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Tokens in detail

As documented in the section on authentication, access to the business endpoints is negotiated with an access token, and new access (and refresh tokens) can be obtained using the refresh token. This section digs a bit deeper into the format of these tokens and explains how you can determine various properties of the access tokens directly.

Access tokens

Our access tokens are JSON Web Tokens (JWTs), self contained, verifiable representations of the permissions granted.

Some relevant external resources:

Each token is formed of three Base64 encoded parts, each separated by a period - i.e. "."


The first part of the token represents the signature algorithm. This decodes as a JSON value:



The second part contains the data of the token. Again it decodes as JSON and it will contain, at a minimum, the following fields:

subSubjectRepresents the owner of the resources (data) to which this token will give access
audAudienceRepresents the holder of the token - i.e. to whom will data be exposed when this token is used
nbfNot BeforeThe earliest timestamp at which the token may be used (usually synonymous with the iat field, although it is possible for this field to be a future date)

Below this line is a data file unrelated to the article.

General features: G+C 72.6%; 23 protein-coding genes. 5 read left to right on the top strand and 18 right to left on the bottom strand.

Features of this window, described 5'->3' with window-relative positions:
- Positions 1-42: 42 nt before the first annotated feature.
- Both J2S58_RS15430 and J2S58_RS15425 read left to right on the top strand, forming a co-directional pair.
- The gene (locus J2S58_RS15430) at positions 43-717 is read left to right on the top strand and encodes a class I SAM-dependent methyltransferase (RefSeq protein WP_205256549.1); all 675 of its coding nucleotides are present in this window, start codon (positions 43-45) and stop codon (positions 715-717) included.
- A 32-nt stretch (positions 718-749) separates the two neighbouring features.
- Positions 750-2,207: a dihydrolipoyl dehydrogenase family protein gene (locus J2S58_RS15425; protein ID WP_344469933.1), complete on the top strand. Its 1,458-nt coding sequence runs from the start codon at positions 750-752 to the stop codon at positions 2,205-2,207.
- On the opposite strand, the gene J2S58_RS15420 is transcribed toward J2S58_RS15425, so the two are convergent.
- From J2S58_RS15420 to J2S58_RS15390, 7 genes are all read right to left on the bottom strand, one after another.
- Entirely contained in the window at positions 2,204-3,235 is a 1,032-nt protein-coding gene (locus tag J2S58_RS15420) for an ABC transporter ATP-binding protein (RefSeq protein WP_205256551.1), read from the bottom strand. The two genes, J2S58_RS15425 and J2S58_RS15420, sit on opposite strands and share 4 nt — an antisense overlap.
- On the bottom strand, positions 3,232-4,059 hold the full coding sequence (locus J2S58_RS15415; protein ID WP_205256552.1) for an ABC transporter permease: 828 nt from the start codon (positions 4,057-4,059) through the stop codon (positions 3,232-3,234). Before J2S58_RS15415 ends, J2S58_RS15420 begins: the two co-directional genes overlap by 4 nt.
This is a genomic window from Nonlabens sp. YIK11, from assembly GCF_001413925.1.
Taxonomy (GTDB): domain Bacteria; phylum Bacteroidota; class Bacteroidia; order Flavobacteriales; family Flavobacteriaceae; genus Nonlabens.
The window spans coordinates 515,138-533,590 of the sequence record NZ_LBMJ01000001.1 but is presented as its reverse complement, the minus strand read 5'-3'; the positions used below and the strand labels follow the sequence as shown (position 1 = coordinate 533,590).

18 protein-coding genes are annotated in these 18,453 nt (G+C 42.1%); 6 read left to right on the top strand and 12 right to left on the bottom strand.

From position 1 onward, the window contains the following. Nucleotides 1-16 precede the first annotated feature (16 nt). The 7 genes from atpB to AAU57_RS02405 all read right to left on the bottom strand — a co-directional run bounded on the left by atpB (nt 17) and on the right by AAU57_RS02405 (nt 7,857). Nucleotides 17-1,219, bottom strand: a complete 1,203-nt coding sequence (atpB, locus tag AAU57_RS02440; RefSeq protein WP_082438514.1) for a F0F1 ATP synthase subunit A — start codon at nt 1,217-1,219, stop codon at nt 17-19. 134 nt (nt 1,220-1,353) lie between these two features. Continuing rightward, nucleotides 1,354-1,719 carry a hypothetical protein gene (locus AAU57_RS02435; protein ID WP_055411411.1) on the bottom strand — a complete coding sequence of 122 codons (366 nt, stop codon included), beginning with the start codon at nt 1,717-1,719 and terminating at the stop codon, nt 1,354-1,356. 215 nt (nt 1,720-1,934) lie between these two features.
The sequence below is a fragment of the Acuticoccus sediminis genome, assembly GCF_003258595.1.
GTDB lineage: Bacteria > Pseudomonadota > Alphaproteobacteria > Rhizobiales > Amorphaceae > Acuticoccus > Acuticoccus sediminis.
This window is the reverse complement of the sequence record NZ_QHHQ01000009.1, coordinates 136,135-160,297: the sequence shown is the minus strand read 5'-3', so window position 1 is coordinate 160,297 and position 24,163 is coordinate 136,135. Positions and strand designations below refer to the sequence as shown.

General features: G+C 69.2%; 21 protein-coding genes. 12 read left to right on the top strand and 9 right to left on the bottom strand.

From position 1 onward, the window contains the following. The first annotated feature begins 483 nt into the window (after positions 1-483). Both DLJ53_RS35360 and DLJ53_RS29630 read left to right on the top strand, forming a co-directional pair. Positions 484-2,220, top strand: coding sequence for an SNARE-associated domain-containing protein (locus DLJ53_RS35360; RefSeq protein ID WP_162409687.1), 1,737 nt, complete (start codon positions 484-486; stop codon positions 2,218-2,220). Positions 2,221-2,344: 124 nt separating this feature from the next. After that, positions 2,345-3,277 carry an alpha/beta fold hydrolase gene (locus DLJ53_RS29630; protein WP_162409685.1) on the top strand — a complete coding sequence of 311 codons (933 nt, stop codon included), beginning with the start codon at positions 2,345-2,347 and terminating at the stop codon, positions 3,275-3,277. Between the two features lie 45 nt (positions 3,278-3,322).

issIssuerThe authority issuing the token (usually represents an authorization server)
expExpiryThe timestamp at which the token expires
iatIssued AtThe timestamp at which the token was issued
scopeScopeThe scopes granted to the token

For example, from our test system:

"scope":[ "account.base", "", "order", "wallet" ],

Here the token was issued via the Bank ID flow, so...

  • sub - a customer ID as the token gives access to this customer's data. If a client_credentials grant is used this will be the same as the aud value.
  • aud - a test client id (also known by Safello as app id) identifying the organisation to which the token has been issued
  • scope - a set of scopes that grants access to this customer's data

As expected, the timestamps for "Not Before" and "Issued At" are identical, and the "Expiry" represents (see the Validity section for more on this) a time five minutes later than the token was issued.


The third and final part of the issued token decodes to the binary signature of the token data using the algorithm specified in the first part.

Our public key is published under the /oauth2/jwks path, so for example for our staging environment.

Output of the JWKS path example

Typically you will interact via pre-existing JWT/OAuth2 support libraries rather than consuming these values directly.

{ "keys" : 

Here some of the properties are specific to the algorithm being used, but in this example they are:

keysThe list of published keys
ktyIdentifies the Key TYpe
eThe exponent value for an RSA public key
nThe modulus value for an RSA public key

The signature in the token can be validated against the known Safello public key, and given the expiry timestamp embedded in the token its current validity and legitimacy can be confirmed.

Obtaining other OAuth2 related information

This and a number of other standard endpoints can be listed under the /.well-known/oauth-authorization-server path, so for our staging environment.

"issuer": "",
"authorization_endpoint": "",
"token_endpoint": "",
"token_endpoint_auth_methods_supported": [